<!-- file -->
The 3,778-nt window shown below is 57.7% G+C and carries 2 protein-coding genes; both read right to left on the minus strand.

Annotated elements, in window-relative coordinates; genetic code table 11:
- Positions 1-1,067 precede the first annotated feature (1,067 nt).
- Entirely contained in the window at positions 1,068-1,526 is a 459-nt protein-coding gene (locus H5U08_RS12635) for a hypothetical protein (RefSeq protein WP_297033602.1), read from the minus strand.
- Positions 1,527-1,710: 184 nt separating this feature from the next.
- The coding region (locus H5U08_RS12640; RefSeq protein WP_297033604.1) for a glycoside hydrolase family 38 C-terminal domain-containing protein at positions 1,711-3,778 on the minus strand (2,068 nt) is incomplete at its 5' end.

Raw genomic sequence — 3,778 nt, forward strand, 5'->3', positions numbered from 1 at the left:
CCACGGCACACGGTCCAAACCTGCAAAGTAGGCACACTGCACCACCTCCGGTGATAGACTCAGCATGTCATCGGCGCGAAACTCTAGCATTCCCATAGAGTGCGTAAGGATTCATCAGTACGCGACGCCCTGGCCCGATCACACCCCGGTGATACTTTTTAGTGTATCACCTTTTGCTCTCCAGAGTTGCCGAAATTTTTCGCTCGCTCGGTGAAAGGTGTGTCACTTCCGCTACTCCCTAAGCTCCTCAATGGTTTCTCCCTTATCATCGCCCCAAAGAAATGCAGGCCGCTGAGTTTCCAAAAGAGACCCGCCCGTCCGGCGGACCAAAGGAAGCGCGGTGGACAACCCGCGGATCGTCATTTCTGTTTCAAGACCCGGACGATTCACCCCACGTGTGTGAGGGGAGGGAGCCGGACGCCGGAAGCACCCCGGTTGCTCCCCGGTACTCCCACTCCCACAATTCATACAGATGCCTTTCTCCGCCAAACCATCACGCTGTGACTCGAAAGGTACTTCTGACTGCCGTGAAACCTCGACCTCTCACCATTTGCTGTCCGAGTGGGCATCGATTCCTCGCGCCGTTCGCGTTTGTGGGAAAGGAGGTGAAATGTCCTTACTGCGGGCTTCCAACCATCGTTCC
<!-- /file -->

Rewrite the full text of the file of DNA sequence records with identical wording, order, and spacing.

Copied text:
The 3,778-nt window shown below is 57.7% G+C and carries 2 protein-coding genes; both read right to left on the minus strand.

Annotated elements, in window-relative coordinates; genetic code table 11:
- Positions 1-1,067 precede the first annotated feature (1,067 nt).
- Entirely contained in the window at positions 1,068-1,526 is a 459-nt protein-coding gene (locus H5U08_RS12635) for a hypothetical protein (RefSeq protein WP_297033602.1), read from the minus strand.
- Positions 1,527-1,710: 184 nt separating this feature from the next.
- The coding region (locus H5U08_RS12640; RefSeq protein WP_297033604.1) for a glycoside hydrolase family 38 C-terminal domain-containing protein at positions 1,711-3,778 on the minus strand (2,068 nt) is incomplete at its 5' end.

Raw genomic sequence — 3,778 nt, forward strand, 5'->3', positions numbered from 1 at the left:
CCACGGCACACGGTCCAAACCTGCAAAGTAGGCACACTGCACCACCTCCGGTGATAGACTCAGCATGTCATCGGCGCGAAACTCTAGCATTCCCATAGAGTGCGTAAGGATTCATCAGTACGCGACGCCCTGGCCCGATCACACCCCGGTGATACTTTTTAGTGTATCACCTTTTGCTCTCCAGAGTTGCCGAAATTTTTCGCTCGCTCGGTGAAAGGTGTGTCACTTCCGCTACTCCCTAAGCTCCTCAATGGTTTCTCCCTTATCATCGCCCCAAAGAAATGCAGGCCGCTGAGTTTCCAAAAGAGACCCGCCCGTCCGGCGGACCAAAGGAAGCGCGGTGGACAACCCGCGGATCGTCATTTCTGTTTCAAGACCCGGACGATTCACCCCACGTGTGTGAGGGGAGGGAGCCGGACGCCGGAAGCACCCCGGTTGCTCCCCGGTACTCCCACTCCCACAATTCATACAGATGCCTTTCTCCGCCAAACCATCACGCTGTGACTCGAAAGGTACTTCTGACTGCCGTGAAACCTCGACCTCTCACCATTTGCTGTCCGAGTGGGCATCGATTCCTCGCGCCGTTCGCGTTTGTGGGAAAGGAGGTGAAATGTCCTTACTGCGGGCTTCCAACCATCGTTCC